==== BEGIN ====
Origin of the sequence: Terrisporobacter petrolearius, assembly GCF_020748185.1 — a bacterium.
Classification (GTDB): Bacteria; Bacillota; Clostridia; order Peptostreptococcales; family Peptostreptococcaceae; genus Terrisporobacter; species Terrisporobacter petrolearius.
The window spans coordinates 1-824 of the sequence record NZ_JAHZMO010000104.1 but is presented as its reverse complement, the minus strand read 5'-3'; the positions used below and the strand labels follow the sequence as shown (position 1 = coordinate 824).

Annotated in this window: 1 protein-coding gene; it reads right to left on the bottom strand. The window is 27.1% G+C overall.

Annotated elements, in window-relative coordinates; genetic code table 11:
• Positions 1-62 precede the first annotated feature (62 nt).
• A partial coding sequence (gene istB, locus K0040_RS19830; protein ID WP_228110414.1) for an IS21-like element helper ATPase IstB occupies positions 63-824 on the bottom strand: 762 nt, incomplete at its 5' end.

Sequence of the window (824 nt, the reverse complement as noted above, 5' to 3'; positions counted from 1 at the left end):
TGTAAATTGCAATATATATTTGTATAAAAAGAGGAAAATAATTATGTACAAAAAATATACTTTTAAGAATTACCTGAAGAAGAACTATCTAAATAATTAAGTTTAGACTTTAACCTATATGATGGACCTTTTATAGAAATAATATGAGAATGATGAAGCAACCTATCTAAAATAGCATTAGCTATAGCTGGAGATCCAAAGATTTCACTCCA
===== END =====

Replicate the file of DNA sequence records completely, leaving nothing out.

Origin of the sequence: Terrisporobacter petrolearius, assembly GCF_020748185.1 — a bacterium.
Classification (GTDB): Bacteria; Bacillota; Clostridia; order Peptostreptococcales; family Peptostreptococcaceae; genus Terrisporobacter; species Terrisporobacter petrolearius.
The window spans coordinates 1-824 of the sequence record NZ_JAHZMO010000104.1 but is presented as its reverse complement, the minus strand read 5'-3'; the positions used below and the strand labels follow the sequence as shown (position 1 = coordinate 824).

Annotated in this window: 1 protein-coding gene; it reads right to left on the bottom strand. The window is 27.1% G+C overall.

Annotated elements, in window-relative coordinates; genetic code table 11:
• Positions 1-62 precede the first annotated feature (62 nt).
• A partial coding sequence (gene istB, locus K0040_RS19830; protein ID WP_228110414.1) for an IS21-like element helper ATPase IstB occupies positions 63-824 on the bottom strand: 762 nt, incomplete at its 5' end.

Sequence of the window (824 nt, the reverse complement as noted above, 5' to 3'; positions counted from 1 at the left end):
TGTAAATTGCAATATATATTTGTATAAAAAGAGGAAAATAATTATGTACAAAAAATATACTTTTAAGAATTACCTGAAGAAGAACTATCTAAATAATTAAGTTTAGACTTTAACCTATATGATGGACCTTTTATAGAAATAATATGAGAATGATGAAGCAACCTATCTAAAATAGCATTAGCTATAGCTGGAGATCCAAAGATTTCACTCCA